[vc_row][vc_column][vc_column_text]”I’m getting tired of blacks thinking they have a monopoly on suffering,” came the reply to my Facebook comment. I wrote: “Who said that?! Black people have a daily struggle, but stop demonizing them for lack of opportunity and prison recidivism.” Our exchange, of course, was prompted by a meme arguing the morality of toppling Confederate statues, and if violence was the answer.
I bet you haven’t even faced hate or been violated before. I’m gay. I know what it’s like to be hated. One of your “brothers” hit me during a BLM protest. ALL of you are the same!” That’s when he blocked me, and the debate stopped, not soon enough in my opinion. But that’s where we are now: blacks vs. gays vs. Klan vs. Antifa vs. cops. And maybe this is just my bipolar side (going from one extreme to another), but I still feel like I fit in that niche group getting the worse end of the deal.
As a boy growing up in Illinois, I learned to distrust not only cops, but every Brother I didn’t know; my biggest fear was that a bullet would make my acquaintance before its owner did. White men behind badges felt as dangerous and unpredictable as the murderers next door.
Growing up in the early 90s, not trusting your neighbor was on equal terms with not trusting the cops. My home, in Chicago’s Robert Taylor Homes projects, was notorious for rapes and knifings in stairways, rats inside elevators, and gangland drive-bys that often put the wrong kids into coffins.
I spent six years in the South because of the military. Every single day was a war. Between getting called the N-word each time I had to walk somewhere (which was often because I didn’t have a car), getting water or trash tossed at me from speeding cars, not being allowed in restaurants, or not being able to serve a customer at the retail job I worked because I had that “unlucky” color, I gained a wealth of knowledge about the psychology of racist men.
Moving to New York in 2010, Stop and Frisk scared me. Blacks and Browns were being flagged and cuffed with the greatest of urgency, on every street corner and at all train stations. Each time a minority hurt just one bystander on television, the beatings of all minority suspects got worse. I saw innocent men aggressively detained, but I also knew others who bragged about how guilty they were. I dared not say something when I saw something.
I was a homeless veteran, a bitter alcoholic, and a long-sufferer of bipolar disorder. I despised the Boys in Blue, as I would routinely get accosted, no matter how I looked or what I wore. I would produce my VA card, provide some background and see the sympathy on officers’ faces—their pity separated me from them, those boys they tossed in the backseat. I should have cherished those days a little more.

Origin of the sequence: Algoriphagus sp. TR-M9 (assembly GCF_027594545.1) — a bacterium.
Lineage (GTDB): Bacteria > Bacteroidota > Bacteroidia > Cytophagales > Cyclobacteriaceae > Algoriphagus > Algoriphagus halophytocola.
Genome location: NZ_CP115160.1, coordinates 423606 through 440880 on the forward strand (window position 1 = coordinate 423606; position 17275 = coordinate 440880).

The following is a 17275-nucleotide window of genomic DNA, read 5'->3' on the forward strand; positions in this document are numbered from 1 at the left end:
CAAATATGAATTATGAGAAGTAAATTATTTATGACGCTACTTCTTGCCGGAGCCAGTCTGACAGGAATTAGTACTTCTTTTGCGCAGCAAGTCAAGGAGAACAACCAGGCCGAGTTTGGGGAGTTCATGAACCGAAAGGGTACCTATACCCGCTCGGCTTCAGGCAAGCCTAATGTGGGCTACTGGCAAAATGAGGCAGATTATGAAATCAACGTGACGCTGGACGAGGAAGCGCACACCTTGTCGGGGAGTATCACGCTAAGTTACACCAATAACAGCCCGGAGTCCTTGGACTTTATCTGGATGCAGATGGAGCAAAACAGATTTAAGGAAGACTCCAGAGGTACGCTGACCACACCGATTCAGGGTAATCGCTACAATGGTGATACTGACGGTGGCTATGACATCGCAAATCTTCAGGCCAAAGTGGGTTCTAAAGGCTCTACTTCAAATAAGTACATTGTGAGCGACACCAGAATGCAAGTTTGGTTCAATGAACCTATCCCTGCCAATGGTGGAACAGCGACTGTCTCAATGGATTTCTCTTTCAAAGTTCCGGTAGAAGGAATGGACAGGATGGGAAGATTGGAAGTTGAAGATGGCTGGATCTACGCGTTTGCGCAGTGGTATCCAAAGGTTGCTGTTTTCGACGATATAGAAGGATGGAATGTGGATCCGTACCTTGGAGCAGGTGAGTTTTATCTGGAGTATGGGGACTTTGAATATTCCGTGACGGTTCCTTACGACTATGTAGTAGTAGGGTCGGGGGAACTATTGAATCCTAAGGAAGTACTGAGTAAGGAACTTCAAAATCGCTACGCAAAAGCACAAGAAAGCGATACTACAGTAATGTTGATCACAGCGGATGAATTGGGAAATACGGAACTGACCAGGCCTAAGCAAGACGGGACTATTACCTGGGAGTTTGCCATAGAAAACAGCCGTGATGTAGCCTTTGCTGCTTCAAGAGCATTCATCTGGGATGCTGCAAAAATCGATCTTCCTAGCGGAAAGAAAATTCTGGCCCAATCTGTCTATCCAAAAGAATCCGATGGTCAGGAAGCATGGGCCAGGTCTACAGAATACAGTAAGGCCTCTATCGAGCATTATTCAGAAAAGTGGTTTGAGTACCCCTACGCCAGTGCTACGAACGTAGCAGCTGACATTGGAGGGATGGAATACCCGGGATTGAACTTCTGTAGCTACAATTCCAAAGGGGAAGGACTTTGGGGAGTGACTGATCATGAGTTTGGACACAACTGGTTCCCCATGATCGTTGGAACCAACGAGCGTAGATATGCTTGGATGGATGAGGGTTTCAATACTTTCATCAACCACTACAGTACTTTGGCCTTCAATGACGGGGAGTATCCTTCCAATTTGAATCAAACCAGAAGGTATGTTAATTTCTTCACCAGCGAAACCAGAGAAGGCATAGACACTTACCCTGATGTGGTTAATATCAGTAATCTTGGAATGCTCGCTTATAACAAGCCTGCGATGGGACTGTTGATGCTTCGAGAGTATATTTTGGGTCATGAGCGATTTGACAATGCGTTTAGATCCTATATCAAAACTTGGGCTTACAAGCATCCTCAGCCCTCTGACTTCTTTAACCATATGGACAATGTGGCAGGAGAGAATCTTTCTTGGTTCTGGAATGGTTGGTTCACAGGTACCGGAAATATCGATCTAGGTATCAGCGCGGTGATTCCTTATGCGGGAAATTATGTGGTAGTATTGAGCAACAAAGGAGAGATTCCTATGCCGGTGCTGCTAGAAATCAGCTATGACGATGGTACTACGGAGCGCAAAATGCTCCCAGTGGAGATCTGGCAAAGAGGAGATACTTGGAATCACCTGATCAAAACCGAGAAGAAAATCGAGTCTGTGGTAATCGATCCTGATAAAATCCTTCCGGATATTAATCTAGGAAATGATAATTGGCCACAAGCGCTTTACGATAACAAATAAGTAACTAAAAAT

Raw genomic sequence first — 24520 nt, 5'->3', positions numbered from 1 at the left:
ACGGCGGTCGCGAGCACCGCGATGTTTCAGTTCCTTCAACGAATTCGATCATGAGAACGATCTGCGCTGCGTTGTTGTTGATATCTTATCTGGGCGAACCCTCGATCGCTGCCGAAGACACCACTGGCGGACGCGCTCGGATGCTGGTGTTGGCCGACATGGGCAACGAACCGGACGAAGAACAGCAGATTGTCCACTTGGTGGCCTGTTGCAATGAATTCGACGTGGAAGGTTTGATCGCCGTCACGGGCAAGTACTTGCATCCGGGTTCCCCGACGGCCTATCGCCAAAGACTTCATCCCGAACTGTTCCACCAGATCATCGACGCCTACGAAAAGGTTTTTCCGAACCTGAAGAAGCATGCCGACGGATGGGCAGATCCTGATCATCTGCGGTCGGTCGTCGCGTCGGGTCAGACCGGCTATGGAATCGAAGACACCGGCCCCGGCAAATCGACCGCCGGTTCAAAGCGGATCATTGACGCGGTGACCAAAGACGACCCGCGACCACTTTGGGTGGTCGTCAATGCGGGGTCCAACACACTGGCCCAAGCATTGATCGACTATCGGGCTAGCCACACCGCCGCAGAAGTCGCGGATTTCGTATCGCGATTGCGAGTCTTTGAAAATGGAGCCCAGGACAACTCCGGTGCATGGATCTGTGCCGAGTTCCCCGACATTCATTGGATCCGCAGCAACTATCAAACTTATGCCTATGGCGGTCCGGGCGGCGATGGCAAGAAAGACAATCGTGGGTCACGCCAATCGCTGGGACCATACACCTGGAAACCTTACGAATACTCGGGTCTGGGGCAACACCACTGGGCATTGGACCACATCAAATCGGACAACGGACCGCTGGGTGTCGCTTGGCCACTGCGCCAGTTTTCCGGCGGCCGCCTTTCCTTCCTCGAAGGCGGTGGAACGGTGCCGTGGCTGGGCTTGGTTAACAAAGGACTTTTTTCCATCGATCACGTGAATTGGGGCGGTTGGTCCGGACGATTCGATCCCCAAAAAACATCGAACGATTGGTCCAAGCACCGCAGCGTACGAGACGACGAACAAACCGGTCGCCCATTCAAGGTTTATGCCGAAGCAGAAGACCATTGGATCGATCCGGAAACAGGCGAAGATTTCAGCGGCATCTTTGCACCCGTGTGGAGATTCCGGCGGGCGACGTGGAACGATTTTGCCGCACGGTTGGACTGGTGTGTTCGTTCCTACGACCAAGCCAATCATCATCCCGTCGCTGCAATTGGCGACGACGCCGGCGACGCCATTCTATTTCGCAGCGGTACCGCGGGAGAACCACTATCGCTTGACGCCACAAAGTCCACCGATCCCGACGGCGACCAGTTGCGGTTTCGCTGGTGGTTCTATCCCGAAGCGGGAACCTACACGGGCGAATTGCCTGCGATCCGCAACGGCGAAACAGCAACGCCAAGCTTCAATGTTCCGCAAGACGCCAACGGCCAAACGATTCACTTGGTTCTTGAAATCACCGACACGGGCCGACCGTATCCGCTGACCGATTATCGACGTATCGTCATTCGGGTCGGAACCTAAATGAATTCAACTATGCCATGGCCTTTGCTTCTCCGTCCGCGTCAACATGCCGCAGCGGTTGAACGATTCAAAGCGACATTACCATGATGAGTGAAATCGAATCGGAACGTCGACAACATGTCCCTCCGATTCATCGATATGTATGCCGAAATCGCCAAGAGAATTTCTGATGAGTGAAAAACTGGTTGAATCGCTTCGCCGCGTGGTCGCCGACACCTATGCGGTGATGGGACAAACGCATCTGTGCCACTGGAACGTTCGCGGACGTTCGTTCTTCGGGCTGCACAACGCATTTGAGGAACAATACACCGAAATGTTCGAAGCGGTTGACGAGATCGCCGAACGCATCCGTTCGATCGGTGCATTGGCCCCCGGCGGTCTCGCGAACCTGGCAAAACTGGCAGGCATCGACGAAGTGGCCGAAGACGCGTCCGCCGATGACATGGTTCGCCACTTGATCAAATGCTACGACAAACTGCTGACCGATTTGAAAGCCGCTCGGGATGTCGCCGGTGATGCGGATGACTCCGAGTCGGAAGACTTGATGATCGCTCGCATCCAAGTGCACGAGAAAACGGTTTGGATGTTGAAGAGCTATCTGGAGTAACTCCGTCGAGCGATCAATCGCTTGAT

Then there were the murders of innocent civilians Philando Castile and Alton last year. Next came the Dallas and Baton Rouge massacres, perpetrated by former black prior servicemen who looked like me. A new stereotype was created. I’d spent years in therapy, working on my disorder, my anger, my post-traumatic stress. I’d managed to get and maintain an equilibrium, with medication, that many young vets, like those two gunmen, never attained. Unfortunately, assault weapons and rifles care little for origin stories.
And now, this year, race is the deciding factor in almost everything. The more racial, the more disturbed, the more to talk about in the news. I’ve really learned how divided we are, how idiosyncratic this thing gets. Since last year I’ve heard African Americans blame me for the shootings committed by those two black vets Micah X. Johnson and Gavin Long.
“Don’t you realize how little we need this right now?” Said my dark-skinned friend. “Blacks are getting shot just for being black and here your people go, making things worse!”
Clarity has come through that exchange with the gay man online, the growing fear blacks have of being associated with black vets with mental health issues, through the violent clashes of people fighting over both LGBT and minority issues, and minority groups fighting other minority groups. It comes as little shock to me that fighting for the powerless would make them feel more powerless. I am shocked that I feel that way, though. I’ve been ostracized my entire life, by every group I’ve ever known.
Hadn’t things been getting better? Did people hate having a black president, gay rights, and low-priced healthcare that much that they filtered their hate across each group of society, even when it meant one group would be contradicting itself in what battle it was fighting? Can I ever go back to just being a black vet who doesn’t have to feel ousted by every community he’d like to stick roots into? I don’t know. But at least I’m still one of 321 million Americans who share the burden of uncertainty. There’s some comfort in that.[/vc_column_text][/vc_column][/vc_row]
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